Plant your seed potatoes two to three inches deep in good rich soil. Your rows of potatoes should be 3 feet apart, and the plants in the row about one foot apart. Some people claim that if you toss a handful of pine needles into the hole with each seed potato that will prevent scab which is a blemish on the finished potatoes.

Don't start planting until the soil warms a bit. It takes warm soil for the potatoes to start growing, and if the seed potatoes sit in the cold damp ground for too long before they grow they could rot. Once planted you should see new potatoes plants in three weeks for sure.

Once your potato plants are about a foot tall take your garden hoe and pull about 6" of soil up around the plants. This is known as "hilling your potatoes" and it ensures that the new potatoes growing underground are not exposed to any sunlight. It makes for a much tastier potato.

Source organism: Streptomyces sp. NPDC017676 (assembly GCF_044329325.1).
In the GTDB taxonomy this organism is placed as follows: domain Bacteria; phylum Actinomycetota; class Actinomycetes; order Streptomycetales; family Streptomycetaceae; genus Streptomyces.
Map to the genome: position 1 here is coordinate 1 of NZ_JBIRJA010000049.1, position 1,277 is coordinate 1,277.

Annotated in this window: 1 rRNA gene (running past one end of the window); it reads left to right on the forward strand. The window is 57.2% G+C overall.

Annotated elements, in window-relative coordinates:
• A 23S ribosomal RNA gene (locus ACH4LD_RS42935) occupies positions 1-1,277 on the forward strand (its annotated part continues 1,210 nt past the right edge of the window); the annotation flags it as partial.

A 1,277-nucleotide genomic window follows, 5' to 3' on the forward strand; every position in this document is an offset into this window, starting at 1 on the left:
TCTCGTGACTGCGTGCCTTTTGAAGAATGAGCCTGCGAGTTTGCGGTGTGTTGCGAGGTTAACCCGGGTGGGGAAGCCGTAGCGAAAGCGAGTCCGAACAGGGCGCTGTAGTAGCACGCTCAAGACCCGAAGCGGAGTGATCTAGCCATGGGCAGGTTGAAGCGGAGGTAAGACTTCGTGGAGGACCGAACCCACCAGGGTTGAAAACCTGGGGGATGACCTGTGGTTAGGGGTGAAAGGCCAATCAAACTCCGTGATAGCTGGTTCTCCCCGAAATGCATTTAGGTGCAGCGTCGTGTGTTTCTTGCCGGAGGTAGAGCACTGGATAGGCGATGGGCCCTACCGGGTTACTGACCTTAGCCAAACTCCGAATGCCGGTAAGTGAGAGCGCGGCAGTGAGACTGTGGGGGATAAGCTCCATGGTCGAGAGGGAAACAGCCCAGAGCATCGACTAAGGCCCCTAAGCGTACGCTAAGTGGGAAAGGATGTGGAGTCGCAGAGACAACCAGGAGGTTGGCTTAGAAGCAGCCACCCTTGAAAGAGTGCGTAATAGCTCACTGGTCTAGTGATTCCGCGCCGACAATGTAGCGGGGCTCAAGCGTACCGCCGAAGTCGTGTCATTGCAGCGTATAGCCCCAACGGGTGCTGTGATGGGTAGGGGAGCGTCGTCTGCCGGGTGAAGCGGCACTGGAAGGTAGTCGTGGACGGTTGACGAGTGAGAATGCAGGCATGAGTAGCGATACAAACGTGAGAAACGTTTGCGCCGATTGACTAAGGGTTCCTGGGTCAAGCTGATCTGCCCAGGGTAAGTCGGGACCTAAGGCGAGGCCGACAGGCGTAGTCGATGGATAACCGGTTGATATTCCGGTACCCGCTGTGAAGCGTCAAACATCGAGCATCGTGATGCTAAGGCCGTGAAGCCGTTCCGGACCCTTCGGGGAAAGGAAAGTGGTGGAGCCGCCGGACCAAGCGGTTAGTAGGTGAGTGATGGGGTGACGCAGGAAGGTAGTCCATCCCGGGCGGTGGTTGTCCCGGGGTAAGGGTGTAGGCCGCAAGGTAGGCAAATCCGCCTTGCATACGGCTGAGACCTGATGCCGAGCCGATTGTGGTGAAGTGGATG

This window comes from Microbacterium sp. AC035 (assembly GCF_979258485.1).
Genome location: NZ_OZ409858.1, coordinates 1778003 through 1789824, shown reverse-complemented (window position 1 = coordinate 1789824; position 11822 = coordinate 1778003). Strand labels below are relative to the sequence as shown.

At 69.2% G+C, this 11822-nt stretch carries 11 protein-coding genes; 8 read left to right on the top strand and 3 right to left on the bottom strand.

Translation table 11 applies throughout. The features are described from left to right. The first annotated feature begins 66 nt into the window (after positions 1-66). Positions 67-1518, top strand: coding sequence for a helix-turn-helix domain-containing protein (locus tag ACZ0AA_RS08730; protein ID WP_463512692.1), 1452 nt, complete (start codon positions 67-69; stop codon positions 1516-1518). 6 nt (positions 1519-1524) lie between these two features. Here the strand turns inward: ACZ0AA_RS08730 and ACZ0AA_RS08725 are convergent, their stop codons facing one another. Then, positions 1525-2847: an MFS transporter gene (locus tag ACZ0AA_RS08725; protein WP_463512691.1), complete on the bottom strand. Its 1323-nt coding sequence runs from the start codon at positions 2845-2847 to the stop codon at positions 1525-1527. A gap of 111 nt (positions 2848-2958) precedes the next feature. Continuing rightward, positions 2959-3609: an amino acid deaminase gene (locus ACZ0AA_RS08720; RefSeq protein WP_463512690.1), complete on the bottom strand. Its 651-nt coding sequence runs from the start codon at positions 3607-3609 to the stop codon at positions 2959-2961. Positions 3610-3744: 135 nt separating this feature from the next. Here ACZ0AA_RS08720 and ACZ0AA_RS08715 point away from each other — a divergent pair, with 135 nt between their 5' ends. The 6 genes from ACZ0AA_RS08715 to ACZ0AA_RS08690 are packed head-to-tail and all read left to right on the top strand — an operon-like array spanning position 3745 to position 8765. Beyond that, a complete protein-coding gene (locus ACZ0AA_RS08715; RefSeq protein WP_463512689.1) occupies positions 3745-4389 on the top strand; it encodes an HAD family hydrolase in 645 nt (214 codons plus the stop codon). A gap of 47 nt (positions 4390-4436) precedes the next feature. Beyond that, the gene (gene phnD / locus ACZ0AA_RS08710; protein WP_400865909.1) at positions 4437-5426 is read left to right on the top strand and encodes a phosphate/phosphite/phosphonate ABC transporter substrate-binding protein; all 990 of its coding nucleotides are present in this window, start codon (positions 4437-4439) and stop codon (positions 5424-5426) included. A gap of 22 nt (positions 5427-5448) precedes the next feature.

The potato plants will produce a bloom; once the plants have bloomed you can start sneaking a few potatoes for dinner. Once the tops have died back in the fall it's time to start digging and harvesting all of your potatoes. Just dig around the plants with a pitch fork, loosen the soil and sift through it with your fingers to find your plentiful crop of potatoes.

Allow the potatoes to dry out the direct sunlight, then once dry store them in a cool dry place and enjoy!
-Mike McGroarty

Friday, February 11, 2011

My February Goals

The Spring planting season is about to begin in Mesa, AZ! Mid February is the prime time to start planting for the Spring season, after all danger of frost.
Speaking of frost, the recent frost killed my sweet pea vines. They had beautiful white flowers and the peas were just barely starting to come. I had eaten one delicious pod of peas before it all froze.

My goals for this month:
1) Enhance my soil
2) Plant corn
3) Plant tomatoes